Thursday, July 29, 2010

RAGBRAI Day 5: A little dose of reality

An unwritten rule about RAGBRAI is that you don't mess with another person's bike.

Oh, indecencies occur from time to time. Some people aren't big on communicating with other riders on the road (seen plenty of near-crashes this week). Others might over-serve themselves and get a little too loud at campsites. But your bike is your transportation for the week, and everyone respects that.

I commented on this realization in an earlier blog entry, when I came to conclude that I wouldn't need a bike lock during RAGBRAI because theft is almost never an issue.

In a way, I've been living in a cycling utopia this week. It's a culture based on mutual respect and understanding of the difficulty of what lies ahead. Riders come in all shapes and sizes, but that doesn't matter because we're all striving for the same thing: Getting to the Mississippi. Everyone is equal on RAGRAI and nobody worries about theft or other misfortunes that may occur in the real world. This isn't the real world, this is RAGBRAI. Even casual bystanders in host communities have respect and admiration for people bold enough to take a week off from life to do something as crazy as biking across a state.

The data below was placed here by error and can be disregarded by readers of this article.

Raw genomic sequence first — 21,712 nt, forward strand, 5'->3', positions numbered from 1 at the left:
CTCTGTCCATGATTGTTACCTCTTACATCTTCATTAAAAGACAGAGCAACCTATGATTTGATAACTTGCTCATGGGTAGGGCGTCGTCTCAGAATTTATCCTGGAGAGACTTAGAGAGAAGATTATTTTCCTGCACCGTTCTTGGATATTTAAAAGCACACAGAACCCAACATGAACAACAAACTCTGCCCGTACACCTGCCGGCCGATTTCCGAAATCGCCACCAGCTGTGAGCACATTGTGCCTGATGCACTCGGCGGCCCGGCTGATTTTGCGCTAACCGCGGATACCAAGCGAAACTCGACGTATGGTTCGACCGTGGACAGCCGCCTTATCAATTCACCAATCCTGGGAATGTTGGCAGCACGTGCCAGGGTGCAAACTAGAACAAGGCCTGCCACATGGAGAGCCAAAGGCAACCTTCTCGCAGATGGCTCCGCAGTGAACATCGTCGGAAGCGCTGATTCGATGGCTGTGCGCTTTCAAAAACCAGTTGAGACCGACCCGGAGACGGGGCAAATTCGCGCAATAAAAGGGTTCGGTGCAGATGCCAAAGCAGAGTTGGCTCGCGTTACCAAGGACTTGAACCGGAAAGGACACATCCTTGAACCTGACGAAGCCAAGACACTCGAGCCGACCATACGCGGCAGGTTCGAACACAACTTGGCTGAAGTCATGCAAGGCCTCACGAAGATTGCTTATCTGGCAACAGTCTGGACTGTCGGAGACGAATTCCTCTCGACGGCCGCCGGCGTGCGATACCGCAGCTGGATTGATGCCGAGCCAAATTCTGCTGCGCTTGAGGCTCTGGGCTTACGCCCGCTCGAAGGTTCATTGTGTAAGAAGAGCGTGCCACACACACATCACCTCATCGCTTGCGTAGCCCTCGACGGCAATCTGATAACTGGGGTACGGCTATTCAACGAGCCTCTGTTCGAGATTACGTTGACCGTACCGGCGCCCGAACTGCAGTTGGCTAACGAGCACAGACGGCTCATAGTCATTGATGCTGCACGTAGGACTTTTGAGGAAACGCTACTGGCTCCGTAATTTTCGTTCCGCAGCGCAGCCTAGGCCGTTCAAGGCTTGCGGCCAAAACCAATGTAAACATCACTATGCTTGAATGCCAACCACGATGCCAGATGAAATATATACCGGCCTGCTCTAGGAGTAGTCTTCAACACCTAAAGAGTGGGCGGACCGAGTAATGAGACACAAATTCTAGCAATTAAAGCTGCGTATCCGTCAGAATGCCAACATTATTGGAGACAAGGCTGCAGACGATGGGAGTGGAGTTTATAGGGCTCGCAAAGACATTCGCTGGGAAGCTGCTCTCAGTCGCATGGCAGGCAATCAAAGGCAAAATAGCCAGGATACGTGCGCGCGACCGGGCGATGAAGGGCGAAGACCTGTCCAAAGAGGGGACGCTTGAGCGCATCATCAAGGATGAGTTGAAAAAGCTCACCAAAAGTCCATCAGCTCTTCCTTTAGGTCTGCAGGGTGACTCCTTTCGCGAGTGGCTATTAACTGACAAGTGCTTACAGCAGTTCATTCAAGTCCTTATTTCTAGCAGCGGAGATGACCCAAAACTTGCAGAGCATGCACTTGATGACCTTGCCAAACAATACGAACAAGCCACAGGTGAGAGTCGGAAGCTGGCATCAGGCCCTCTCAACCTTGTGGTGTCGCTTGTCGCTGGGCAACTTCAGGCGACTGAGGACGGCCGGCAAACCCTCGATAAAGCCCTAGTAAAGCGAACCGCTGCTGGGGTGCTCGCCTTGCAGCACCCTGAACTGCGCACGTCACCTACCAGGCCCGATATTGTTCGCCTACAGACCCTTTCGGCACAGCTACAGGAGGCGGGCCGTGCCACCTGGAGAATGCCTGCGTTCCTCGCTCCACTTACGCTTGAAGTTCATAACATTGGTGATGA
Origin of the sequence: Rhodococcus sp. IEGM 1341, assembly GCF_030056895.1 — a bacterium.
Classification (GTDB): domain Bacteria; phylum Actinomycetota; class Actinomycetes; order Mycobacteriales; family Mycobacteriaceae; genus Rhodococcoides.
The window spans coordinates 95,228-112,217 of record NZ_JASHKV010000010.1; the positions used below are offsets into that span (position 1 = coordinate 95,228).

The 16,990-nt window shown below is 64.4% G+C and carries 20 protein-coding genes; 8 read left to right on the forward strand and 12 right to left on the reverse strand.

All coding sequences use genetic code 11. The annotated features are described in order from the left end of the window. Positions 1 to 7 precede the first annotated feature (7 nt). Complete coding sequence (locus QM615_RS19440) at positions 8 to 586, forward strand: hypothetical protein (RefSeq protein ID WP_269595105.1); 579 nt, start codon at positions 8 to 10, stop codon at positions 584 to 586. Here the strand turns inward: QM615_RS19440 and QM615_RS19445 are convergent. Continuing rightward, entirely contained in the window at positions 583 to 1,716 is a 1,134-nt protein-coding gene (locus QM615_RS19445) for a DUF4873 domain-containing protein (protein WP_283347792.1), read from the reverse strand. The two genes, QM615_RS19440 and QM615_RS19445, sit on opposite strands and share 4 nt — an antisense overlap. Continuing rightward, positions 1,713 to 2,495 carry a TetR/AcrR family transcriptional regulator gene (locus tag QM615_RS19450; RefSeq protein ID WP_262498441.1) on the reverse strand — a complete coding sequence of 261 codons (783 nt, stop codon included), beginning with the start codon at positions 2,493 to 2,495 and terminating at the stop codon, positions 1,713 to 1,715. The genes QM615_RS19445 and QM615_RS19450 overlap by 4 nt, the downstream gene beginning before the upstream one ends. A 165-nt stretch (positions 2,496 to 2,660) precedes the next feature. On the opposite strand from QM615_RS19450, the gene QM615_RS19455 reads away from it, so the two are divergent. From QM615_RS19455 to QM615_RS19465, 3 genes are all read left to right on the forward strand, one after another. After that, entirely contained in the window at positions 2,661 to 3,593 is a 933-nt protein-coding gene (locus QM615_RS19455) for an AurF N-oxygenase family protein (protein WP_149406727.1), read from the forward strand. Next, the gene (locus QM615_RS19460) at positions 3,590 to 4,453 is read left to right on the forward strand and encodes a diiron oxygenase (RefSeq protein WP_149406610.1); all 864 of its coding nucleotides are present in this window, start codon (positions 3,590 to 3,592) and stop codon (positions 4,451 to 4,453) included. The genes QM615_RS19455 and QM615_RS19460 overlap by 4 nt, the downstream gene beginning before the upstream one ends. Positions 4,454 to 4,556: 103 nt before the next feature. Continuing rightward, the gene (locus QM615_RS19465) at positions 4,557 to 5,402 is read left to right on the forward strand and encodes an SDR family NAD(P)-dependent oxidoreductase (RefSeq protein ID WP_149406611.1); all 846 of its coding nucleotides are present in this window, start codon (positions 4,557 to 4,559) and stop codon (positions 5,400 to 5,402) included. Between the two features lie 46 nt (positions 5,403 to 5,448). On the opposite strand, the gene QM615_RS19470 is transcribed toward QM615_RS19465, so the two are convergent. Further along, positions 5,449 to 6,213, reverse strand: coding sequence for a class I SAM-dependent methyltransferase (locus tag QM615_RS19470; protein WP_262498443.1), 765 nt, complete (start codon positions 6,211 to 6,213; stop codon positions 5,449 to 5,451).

However, reality came back to bite last night when the unthinkable happened: Someone walked off with my bike in Charles City. I left it parked in front of the town's library to go read in a nearby park, and it was gone when I returned about 45 minutes later. Instead of biking the 82-mile section of RAGBRAI today, I had to pay $25 to catch a charter bus to Waterloo (Iowa's landscape is considerably more boring from the window of a bus).

In the normal world, an incident like this would be met with people wondering how I could be so careless as to leave my bike unlocked and unattended. But on RAGBRAI, news of my bike's disappearance was met with some sort of variation of "That is so ******* weak, man" from just about everyone I talked to about it. A 15-time RAGBRAI rider told me that this was the first time he'd ever heard of a bike getting stolen during the week.

Thankfully, my lucked turned earlier today, when the Charles City police found my bike on the other side of town and had it immediately shipped to Waterloo. Whoever stole my bike apparently tired of it quickly and realized that it was essentially worth nothing (the brand of bike doesn't even exist anymore and it weighs almost 30 pounds). The bike is currently in possession, parked 15 feet from the chair I'm currently sitting in, and should be good to go for the rest of the week.

However, even though my bike may be unscathed, the comfort and security I had in my surroundings has been noticeably damaged. I hid my bike in grouping of bushes in downtown Waterloo tonight rather than risking it again.

I guess I needed that bike lock after all.

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